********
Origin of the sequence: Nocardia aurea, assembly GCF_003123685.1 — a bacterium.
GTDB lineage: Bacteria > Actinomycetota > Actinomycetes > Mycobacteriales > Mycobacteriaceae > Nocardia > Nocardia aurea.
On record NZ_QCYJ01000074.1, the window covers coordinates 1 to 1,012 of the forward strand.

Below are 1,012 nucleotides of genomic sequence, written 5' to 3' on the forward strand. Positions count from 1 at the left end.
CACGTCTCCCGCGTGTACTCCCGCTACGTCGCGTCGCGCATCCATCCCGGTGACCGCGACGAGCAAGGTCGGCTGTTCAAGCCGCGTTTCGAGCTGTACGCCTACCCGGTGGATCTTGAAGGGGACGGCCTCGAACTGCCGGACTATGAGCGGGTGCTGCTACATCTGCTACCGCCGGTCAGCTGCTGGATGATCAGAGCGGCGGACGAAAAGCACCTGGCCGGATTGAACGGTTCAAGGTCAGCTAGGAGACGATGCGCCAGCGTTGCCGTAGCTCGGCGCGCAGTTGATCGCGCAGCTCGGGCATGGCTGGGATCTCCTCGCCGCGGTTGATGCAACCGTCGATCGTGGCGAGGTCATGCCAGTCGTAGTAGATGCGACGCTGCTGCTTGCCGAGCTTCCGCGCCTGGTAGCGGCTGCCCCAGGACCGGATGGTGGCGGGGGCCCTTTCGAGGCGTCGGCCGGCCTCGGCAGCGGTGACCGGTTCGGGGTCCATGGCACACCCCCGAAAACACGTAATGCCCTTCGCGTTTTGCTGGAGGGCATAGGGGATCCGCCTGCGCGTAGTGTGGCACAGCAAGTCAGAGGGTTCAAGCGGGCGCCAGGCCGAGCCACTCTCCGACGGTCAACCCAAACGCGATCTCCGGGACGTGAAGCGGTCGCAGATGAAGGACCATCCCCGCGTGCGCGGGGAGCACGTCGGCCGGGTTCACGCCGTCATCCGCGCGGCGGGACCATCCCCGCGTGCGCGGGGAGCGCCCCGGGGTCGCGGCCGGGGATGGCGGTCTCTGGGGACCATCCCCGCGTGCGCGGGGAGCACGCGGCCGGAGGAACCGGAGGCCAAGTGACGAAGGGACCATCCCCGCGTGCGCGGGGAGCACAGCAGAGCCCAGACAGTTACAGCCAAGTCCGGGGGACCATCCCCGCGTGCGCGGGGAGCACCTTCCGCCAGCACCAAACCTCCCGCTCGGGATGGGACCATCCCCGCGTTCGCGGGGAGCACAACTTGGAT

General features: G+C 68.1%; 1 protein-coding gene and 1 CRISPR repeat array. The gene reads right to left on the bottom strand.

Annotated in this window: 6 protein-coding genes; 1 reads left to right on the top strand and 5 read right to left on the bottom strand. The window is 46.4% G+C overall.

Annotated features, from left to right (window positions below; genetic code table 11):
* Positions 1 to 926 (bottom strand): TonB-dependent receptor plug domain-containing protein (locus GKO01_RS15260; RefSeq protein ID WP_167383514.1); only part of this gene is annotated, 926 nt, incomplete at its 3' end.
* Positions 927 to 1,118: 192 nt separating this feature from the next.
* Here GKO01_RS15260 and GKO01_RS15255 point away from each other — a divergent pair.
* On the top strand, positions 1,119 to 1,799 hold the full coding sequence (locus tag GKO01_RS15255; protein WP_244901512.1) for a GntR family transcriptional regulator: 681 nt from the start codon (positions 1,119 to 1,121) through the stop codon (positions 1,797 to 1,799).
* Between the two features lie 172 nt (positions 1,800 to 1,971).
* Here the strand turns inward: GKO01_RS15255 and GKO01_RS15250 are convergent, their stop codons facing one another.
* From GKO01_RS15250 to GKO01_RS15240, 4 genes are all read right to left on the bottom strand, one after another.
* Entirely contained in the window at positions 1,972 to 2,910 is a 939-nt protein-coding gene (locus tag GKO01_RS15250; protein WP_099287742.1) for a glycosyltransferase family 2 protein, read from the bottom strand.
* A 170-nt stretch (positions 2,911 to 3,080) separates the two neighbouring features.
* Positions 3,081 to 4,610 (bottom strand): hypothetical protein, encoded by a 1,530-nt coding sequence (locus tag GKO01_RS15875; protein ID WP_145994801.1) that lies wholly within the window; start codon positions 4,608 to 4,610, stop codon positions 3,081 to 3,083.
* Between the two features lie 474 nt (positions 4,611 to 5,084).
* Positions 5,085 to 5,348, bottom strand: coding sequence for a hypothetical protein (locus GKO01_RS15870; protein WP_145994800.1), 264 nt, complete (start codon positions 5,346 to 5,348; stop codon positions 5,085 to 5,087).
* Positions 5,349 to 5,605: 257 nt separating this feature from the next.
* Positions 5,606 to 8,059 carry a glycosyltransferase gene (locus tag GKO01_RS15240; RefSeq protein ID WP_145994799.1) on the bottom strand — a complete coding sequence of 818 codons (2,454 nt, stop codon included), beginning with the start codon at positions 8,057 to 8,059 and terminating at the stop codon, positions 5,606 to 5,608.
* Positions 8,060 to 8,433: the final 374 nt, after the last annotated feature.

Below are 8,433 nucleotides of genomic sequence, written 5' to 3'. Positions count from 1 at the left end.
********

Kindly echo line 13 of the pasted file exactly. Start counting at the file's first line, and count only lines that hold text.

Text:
* Between the two features lie 172 nt (positions 1,800 to 1,971).